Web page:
Twenty-five years ago, on the Fifth Sunday of Lent, our organization underwent upheaval. I worked for the General Board of Discipleship (now Discipleship Ministries) of The United Methodist Church. That morning our coworker, Donna, went missing. It soon became clear that she had been murdered. Eight days later, on Monday of Holy Week, a beloved retired staff person named Bobby died of natural causes. On Wednesday, a coworker named Verlia died, also of natural causes.
The deaths of three trusted colleagues and friends rocked the organization. The first response of the staff was to meet daily in worship. We affirmed God’s faithfulness and lamented our loss. We prayed for Donna, her family, and those who had been searching for her. During Holy Week, we added the families of Bobby and Verlia to our prayers. We looked for ways to support their families, especially their children. The staff somberly tried to concentrate on work, and conversations were muted. Walking into the building felt like walking into a tomb.
The words of the psalmist resonated: “Restore our fortunes, O LORD.” Corporately we had experienced God’s faithfulness many times in the past but we desperately needed God’s help and faithfulness again—help with our grief and with how to continue in ministry.
Easter brought a new depth of hope in the Resurrection. God met us as we gathered weekly in worship and felt the prayers of so many people outside the organization. Slowly and surely, God gave us the help we needed, and we experienced divine faithfulness anew. I remember the day when, walking through the halls, I heard laughter once more. I knew we had turned a corner, and I offered a prayer of gratitude to the Faithful One.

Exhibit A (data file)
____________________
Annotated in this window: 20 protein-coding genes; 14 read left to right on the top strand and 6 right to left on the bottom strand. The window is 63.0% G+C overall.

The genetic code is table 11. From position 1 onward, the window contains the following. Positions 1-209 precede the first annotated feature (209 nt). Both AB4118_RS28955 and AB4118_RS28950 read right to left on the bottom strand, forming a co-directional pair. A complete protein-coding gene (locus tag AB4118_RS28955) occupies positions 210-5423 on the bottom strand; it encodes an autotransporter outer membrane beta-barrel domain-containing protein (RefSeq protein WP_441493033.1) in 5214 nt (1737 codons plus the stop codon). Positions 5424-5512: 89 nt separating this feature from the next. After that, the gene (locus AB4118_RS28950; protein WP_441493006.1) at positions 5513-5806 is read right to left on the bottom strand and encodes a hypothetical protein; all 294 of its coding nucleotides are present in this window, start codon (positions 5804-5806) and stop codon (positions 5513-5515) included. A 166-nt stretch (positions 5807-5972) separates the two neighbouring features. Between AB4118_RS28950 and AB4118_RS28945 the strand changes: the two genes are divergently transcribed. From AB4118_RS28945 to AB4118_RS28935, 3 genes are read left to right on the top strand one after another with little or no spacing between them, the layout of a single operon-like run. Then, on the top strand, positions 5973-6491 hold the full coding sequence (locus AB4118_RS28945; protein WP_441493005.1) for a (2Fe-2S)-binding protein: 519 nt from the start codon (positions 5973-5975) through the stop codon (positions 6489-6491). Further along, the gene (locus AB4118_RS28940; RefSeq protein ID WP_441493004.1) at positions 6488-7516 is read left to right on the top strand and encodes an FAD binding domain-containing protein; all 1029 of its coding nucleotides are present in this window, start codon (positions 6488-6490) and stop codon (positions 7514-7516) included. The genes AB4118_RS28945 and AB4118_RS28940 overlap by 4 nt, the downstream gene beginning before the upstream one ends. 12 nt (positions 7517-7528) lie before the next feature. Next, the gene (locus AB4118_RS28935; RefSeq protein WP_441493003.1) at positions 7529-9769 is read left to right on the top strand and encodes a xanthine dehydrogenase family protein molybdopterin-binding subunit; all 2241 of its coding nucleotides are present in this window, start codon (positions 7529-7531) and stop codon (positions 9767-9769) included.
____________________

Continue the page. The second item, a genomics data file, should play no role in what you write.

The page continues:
Eternal God, thank you for your faithfulness in times of need. Be with those who need your help today. Amen.
The Isaiah text portrays the redemptive activity of God that is about to be introduced into Israel’s life. All paradigms lie shattered before the immensity of God’s grace! The joy of Psalm 126 is occasioned by the memory of God’s act of redemption in the past and also by the anticipation that a similar intervention is imminent. Paul’s autobiographical sketch directed to the Philippians confesses the change that has come into his life as a result of “knowing Christ Jesus my Lord.” The story of Mary’s anointing of Jesus’ feet must be read in the context of Jesus’ looming passion. Jesus sets Mary’s actions in their proper perspective by linking them to his own death, even as he deflects Judas’s counterfeit compassion.
Read Isaiah 43:16-21. How do you respond to this God who insists on doing new things for the sake of the people?
Read Psalm 126. Pray this psalm three times: (1) pray all the verbs in the past tense in thanksgiving; (2) pray all the verbs in the future tense as a prayer for help; (3) pray verses 1-3 in the past tense, verses 5-6 in the future tense. Which was hardest to pray?
Read Philippians 3:4b-14. What props or credentials do you need to let go of?
Read John 12:1-8. What motivations does your discipleship reflect?
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